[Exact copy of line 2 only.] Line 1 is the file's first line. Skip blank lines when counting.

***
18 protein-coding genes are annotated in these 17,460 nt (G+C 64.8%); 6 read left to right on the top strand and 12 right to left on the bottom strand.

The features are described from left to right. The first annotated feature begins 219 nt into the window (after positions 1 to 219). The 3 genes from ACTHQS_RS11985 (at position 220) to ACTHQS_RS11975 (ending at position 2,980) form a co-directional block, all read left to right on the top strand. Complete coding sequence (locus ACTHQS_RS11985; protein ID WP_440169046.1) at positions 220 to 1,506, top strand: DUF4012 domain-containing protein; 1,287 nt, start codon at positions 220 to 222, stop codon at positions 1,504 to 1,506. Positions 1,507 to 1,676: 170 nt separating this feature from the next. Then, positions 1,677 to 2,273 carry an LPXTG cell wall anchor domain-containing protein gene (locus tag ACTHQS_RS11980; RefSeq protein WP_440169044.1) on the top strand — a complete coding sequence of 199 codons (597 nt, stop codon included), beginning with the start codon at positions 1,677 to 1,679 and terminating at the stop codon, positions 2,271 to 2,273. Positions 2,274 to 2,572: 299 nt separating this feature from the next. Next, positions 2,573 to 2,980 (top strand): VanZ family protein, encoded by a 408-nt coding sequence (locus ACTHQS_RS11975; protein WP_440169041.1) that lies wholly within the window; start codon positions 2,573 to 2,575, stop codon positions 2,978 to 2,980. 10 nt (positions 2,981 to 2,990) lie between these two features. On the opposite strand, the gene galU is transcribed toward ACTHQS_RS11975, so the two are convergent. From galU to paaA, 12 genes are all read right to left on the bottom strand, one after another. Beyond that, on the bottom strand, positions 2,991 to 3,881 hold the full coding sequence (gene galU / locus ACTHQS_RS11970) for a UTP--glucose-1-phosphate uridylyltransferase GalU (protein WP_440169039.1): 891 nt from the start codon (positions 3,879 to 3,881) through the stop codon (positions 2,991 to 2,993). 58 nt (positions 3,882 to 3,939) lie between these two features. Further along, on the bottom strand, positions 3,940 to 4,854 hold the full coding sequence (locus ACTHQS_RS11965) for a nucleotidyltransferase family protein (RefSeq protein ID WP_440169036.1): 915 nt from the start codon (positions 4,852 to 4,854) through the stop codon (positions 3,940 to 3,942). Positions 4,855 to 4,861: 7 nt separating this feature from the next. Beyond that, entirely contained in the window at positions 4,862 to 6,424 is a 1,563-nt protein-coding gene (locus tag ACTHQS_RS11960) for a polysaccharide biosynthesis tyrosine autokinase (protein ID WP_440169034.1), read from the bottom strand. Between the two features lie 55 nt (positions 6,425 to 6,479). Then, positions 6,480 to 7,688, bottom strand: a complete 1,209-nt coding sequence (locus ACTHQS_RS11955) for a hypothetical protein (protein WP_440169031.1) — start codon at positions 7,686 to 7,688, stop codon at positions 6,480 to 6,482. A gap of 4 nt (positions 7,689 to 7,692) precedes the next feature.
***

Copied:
The features are described from left to right. The first annotated feature begins 219 nt into the window (after positions 1 to 219). The 3 genes from ACTHQS_RS11985 (at position 220) to ACTHQS_RS11975 (ending at position 2,980) form a co-directional block, all read left to right on the top strand. Complete coding sequence (locus ACTHQS_RS11985; protein ID WP_440169046.1) at positions 220 to 1,506, top strand: DUF4012 domain-containing protein; 1,287 nt, start codon at positions 220 to 222, stop codon at positions 1,504 to 1,506. Positions 1,507 to 1,676: 170 nt separating this feature from the next. Then, positions 1,677 to 2,273 carry an LPXTG cell wall anchor domain-containing protein gene (locus tag ACTHQS_RS11980; RefSeq protein WP_440169044.1) on the top strand — a complete coding sequence of 199 codons (597 nt, stop codon included), beginning with the start codon at positions 1,677 to 1,679 and terminating at the stop codon, positions 2,271 to 2,273. Positions 2,274 to 2,572: 299 nt separating this feature from the next. Next, positions 2,573 to 2,980 (top strand): VanZ family protein, encoded by a 408-nt coding sequence (locus ACTHQS_RS11975; protein WP_440169041.1) that lies wholly within the window; start codon positions 2,573 to 2,575, stop codon positions 2,978 to 2,980. 10 nt (positions 2,981 to 2,990) lie between these two features. On the opposite strand, the gene galU is transcribed toward ACTHQS_RS11975, so the two are convergent. From galU to paaA, 12 genes are all read right to left on the bottom strand, one after another. Beyond that, on the bottom strand, positions 2,991 to 3,881 hold the full coding sequence (gene galU / locus ACTHQS_RS11970) for a UTP--glucose-1-phosphate uridylyltransferase GalU (protein WP_440169039.1): 891 nt from the start codon (positions 3,879 to 3,881) through the stop codon (positions 2,991 to 2,993). 58 nt (positions 3,882 to 3,939) lie between these two features. Further along, on the bottom strand, positions 3,940 to 4,854 hold the full coding sequence (locus ACTHQS_RS11965) for a nucleotidyltransferase family protein (RefSeq protein ID WP_440169036.1): 915 nt from the start codon (positions 4,852 to 4,854) through the stop codon (positions 3,940 to 3,942). Positions 4,855 to 4,861: 7 nt separating this feature from the next. Beyond that, entirely contained in the window at positions 4,862 to 6,424 is a 1,563-nt protein-coding gene (locus tag ACTHQS_RS11960) for a polysaccharide biosynthesis tyrosine autokinase (protein ID WP_440169034.1), read from the bottom strand. Between the two features lie 55 nt (positions 6,425 to 6,479). Then, positions 6,480 to 7,688, bottom strand: a complete 1,209-nt coding sequence (locus ACTHQS_RS11955) for a hypothetical protein (protein WP_440169031.1) — start codon at positions 7,686 to 7,688, stop codon at positions 6,480 to 6,482. A gap of 4 nt (positions 7,689 to 7,692) precedes the next feature.